Creating vision for change is the third step in the Kotter model.  I’ve written quite creating visiona bit here about the Kotter approach to leading change and I am in process of revamping my original Kotter model series.  This post deals with creating a vision that people can understand, get on board with and remember. Links to my posts on the earlier stages are in the next paragraph.

The model is based on research which showed that there are eight critical steps an organisation or service needs to go through to ensure that change happens and sticks. This series of posts will consider these steps in greater detail. we have already dealt with; Step One: Create Urgency, Step Two: Form a Powerful Coalition and Step Four: Communicate Your Vision.

Step Three: Create a Vision for Change

When you first start thinking about change, there will probably be many great ideas and solutions floating around.  You need to link these concepts together into an overall vision so that people can grasp them easily and remember.

A clear vision can help everyone understand why you’re asking them to do something – even when it is uncomfortable. When people see for themselves what you’re trying to achieve, then the directives they’re given tend to make more better sense and they can commit to them.

They will expect you as the leader to have a sense of the direction of travel. Something about the vision needs to catch their imagination and help them to stay headed in the same direction.

Here are some steps to help you create your vision:

  • Determine the values that are central to the change. What are the values of your organisation and how do you want to reflect them in the future and in creating vision.
  • Develop a short summary (one or two sentences) that captures what you “see” as the future of your organisation. Make it colourful. How will it have meaning for others?
  • Try your vision out on a colleague – can they see the big picture?
  • Create your strategy so that it executes your vision. What are the big steps on the way?
  • Ensure that your change/guiding coalition (see the links below) can describe the vision in five minutes or less.
  • Practice your “vision speech” often. Make you can feel as well as see your vision when you practice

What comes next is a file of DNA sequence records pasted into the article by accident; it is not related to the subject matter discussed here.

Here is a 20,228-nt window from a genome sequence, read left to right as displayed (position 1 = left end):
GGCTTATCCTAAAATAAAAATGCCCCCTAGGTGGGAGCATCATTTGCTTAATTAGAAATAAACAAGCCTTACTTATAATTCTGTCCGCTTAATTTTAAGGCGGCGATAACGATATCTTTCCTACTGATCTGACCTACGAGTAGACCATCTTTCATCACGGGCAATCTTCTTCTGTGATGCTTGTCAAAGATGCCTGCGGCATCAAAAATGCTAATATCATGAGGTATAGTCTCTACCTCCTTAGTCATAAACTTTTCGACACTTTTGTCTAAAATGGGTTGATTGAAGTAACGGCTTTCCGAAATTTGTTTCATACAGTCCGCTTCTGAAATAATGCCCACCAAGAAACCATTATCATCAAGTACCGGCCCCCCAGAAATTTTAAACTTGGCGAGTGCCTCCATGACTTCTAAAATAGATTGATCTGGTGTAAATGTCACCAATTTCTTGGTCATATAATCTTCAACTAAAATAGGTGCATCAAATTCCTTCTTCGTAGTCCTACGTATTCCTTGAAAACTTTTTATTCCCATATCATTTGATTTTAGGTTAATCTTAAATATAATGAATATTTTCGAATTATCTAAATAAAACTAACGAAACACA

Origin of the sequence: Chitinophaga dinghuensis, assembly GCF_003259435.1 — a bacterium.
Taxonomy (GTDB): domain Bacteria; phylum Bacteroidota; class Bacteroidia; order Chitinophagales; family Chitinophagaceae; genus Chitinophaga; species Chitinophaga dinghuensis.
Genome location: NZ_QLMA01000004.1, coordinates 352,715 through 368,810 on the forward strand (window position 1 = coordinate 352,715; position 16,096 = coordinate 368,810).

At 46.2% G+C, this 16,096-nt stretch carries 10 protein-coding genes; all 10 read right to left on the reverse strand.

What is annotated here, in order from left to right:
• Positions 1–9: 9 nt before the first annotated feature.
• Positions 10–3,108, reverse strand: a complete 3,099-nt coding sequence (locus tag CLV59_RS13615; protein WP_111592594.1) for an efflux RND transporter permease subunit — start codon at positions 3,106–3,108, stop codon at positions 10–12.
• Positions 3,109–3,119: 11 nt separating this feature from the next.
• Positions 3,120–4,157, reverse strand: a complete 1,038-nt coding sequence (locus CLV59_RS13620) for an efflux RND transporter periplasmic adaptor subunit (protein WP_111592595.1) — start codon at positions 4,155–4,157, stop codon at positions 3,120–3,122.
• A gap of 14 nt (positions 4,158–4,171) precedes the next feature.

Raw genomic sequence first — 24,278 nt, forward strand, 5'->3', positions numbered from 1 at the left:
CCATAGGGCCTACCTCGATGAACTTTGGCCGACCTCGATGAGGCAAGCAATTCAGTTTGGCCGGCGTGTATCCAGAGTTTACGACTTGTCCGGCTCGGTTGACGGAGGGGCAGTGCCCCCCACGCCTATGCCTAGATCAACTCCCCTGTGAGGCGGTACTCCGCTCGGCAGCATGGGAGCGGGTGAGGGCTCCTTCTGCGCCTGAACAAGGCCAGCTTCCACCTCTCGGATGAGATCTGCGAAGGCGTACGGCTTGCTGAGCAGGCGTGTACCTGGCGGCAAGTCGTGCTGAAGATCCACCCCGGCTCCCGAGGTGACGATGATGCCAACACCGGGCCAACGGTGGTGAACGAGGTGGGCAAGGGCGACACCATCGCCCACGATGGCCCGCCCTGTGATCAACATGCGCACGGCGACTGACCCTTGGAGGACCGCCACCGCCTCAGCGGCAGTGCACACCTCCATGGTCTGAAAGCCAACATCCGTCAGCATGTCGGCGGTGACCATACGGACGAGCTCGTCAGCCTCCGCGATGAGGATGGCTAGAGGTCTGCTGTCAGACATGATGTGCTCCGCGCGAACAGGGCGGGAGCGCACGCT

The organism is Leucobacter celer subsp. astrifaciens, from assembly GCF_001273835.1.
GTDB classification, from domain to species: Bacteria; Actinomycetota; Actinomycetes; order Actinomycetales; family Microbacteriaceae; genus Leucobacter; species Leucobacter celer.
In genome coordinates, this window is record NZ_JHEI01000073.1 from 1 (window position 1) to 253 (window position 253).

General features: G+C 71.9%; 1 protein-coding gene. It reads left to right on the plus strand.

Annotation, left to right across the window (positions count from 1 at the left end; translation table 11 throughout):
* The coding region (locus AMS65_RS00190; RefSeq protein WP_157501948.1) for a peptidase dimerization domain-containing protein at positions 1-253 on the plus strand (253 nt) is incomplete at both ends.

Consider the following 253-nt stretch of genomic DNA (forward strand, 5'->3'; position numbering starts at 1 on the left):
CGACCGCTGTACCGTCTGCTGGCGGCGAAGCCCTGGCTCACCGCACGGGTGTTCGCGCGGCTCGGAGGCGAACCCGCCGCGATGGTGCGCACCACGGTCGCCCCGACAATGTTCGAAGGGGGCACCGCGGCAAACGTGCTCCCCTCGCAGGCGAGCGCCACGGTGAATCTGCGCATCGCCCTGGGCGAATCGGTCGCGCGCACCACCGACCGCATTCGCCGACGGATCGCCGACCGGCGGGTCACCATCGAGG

• Listen carefully to the responses as you share your vision and consider making adjustments

Next in this series I am going to write more about sharing your vision. Stage 4 in the Kotter model is  about communicating the vision.

Meanwhile…

Here is a Kotter Reading List for you;

Wendy Smith is a career consultant, life coach and business coach with depth of experience in management, coaching and personal development. That experience means she is equally at home helping clients find a new career direction, starting-up new businesses or dealing with life’s more challenging personal issues. You can contact her at wendy@wisewolfcoaching.com

Wendy has written a little eBook on how to get on with your boss and a book on job search – you can find her books on Amazon at this link

         

Your Personal Brand Checklist

Your Personal Brand Checklist

Your personal brand checklist will ensure the world sees you as you wish. It will help you reflect your personal brand in all you do. Everything, from the comments you make on Twitter to the way you dress, strengthens or weakens the way the you are seen! Here is your personal brand checklist.

personal brand checklist
Your checklist
  1. Are you sure people believe you know what you are talking about? First of all, does your resume reflect the real depth of your experience – is it up to date? Do the words you use at work reflect the latest thinking on your subject at this point in time? Do you write articles and blog posts on your specialist interest?

What about your “elevator speech”?

2. Can you deliver a succinct description of what you do, how you do it differently, plus the benefit it delivers? Can you say your piece within the time that it takes an elevator to travel one floor?

3. Are you a convincing communicator? Do people believe what you say? Can you influence people? Why not do a market survey? So, you could choose three people you trust and ask them what they think!  Why not, read a book about it, take a class or work with a coach like me.

4. Do you dress for the job at work? Because you do need to know the dress code for your sector? And you would be wise to follow it for success. But what about off duty? If you met you boss in the supermarket, what impression would they get? Think about what is appropriate to the situation. And balance your individual style with clothing that will appeal to those you are trying to impress.

Do you know how to behave at work?

5. By that I mean the etiquette for your organisation and your sector? What kind of business cards do people carry? Most of all, always be courteous. Therefore, always be the one who follows up and says thank you after a kind deed. Remember to do it after sector and professional events.

6. Do you know the people you need to impress? Take time out to build your address book. Collect business cards – make sure yours reflects your image properly! When you have built your relationship, ask contacts for further introductions. Use LinkedIn to find new people.

How often do you nurture your network?

7. Are you working at nurturing your relationships with your contacts? Most of all, are you showing an active interest and do you genuinely care care about them? Ask how they are and what they are doing. But make sure you mean it.  Remember things they tell you – note them down if you need to!